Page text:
Contents

Preface 7
MYTH, BELIEF AND APPEAL TO RATIONALITY
Johannes Bronkhorst:
What did Indian Philosophers Believe? 13
Claus Oetke:
Pramana, Logic and Belief 39
Raghunath Ghosh:
Can There be Unbiased Epistemology in Indian Philosophy? 65
Peter Flugel:
Power and Insight in Jain Discourse 79
GOD VIS-À-VIS PROOF AND BELIEF
Fernando Tola and Carmen Dragonetti:
The Distinction in intellectu / in re in the Ontological Proof and in Bhartrhari 213
John Vattanky, S.J.:
Theism-The Culmination of Nyaya Logic 229
Piotr Balcerowicz:
What Exists for the Vaisesika? 241
LOGIC AND BELIEF IN SAMKHYA AND YOGA
Shujun Motegi:
Early Concepts of Logic in Samkhya 351
Philipp A. Maas:
Valid Knowledge and Belief in Classical Samkhya-Yoga 371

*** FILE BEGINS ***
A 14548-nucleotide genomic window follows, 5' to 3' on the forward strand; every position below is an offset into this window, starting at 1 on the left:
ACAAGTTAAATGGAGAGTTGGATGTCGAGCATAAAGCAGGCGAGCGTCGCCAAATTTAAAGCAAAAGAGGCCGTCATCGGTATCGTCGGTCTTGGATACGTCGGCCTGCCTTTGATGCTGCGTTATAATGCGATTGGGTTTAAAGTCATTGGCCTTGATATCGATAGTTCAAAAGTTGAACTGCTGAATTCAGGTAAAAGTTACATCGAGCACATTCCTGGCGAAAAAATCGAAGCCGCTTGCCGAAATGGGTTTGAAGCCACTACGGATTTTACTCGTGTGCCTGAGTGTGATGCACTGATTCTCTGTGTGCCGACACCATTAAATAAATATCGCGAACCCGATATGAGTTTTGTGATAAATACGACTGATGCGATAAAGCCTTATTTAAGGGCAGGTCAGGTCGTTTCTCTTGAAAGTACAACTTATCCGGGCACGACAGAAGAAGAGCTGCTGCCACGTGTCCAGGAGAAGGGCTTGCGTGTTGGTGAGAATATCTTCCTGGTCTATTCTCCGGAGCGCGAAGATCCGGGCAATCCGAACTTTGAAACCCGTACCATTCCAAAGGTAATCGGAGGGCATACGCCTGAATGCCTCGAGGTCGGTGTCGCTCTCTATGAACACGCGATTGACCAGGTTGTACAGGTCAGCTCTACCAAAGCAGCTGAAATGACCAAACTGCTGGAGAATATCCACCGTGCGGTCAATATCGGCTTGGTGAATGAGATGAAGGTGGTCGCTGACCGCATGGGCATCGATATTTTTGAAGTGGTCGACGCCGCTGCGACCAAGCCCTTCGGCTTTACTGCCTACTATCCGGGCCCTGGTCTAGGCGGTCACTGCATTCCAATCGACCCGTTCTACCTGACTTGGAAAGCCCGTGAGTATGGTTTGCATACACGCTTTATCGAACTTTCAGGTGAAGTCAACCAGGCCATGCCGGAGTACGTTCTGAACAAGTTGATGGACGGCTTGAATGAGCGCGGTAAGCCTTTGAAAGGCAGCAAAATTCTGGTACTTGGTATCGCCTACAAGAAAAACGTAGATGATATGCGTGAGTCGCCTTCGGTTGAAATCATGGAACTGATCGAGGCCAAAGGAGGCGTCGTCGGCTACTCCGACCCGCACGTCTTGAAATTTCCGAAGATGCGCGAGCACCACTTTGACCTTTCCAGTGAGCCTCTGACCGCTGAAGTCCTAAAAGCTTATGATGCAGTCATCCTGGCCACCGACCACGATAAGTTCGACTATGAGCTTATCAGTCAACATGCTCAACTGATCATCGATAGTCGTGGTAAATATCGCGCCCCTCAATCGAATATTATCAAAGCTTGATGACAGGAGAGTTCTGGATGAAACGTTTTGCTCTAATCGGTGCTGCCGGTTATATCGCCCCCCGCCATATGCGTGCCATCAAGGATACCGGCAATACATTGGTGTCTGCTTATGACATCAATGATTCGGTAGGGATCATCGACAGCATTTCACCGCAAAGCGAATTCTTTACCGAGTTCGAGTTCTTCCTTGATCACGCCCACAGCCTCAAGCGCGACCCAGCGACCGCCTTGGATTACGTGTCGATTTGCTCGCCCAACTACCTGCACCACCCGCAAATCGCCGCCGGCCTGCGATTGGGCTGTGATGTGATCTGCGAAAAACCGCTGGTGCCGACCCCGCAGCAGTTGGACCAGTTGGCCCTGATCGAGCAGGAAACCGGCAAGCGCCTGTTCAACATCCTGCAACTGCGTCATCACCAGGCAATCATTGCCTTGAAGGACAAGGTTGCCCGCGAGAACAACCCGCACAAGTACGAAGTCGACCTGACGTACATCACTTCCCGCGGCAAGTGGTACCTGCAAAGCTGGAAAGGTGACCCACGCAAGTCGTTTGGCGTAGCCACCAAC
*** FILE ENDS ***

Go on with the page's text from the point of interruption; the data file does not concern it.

LANGUAGE, GRAMMAR AND BELIEF
Ashok Aklujkar:
Grammarians’ Leaving Logic at the Door 383
Hideyo Ogawa:
Bhartrhari on Unnameable things 403
LOGIC AND BELIEF IN INTERPRETATION AND TRANSLATION
Diwakar Acharya:
Major Points of Vacaspati’s Disagreement with Mandana 421
Stephen H. Phillips:
From the Tattva-cinta-mani by Gangesa: The kevala-vyatireki-prakaranam: Negative-Only Inference (Annotated Translation and Commentary)435
LOGIC, REALITY AND BELIEF IN BUDDHIST TRADITION
Horst Lasic:
A Hot Dispute About Lukewarm air: Dignaga on Apta-vada 509
Dan Arnold:
On (Non-semantically) Remembering Conventions: Dharmakirti and Dharmottara on Samketa-kala 527
Vincent Eltschinger:
Studies in Dharmakirti’s Religious Philosophy: 4. The Cinta-mayi Prajna 553
Klaus-Dieter Mathes:
The Principle of True Nature (dharmata-yukti) as a Justification for Positive Descriptions of Reality in Mahayana Buddhism 593
Hiroshi Nemoto: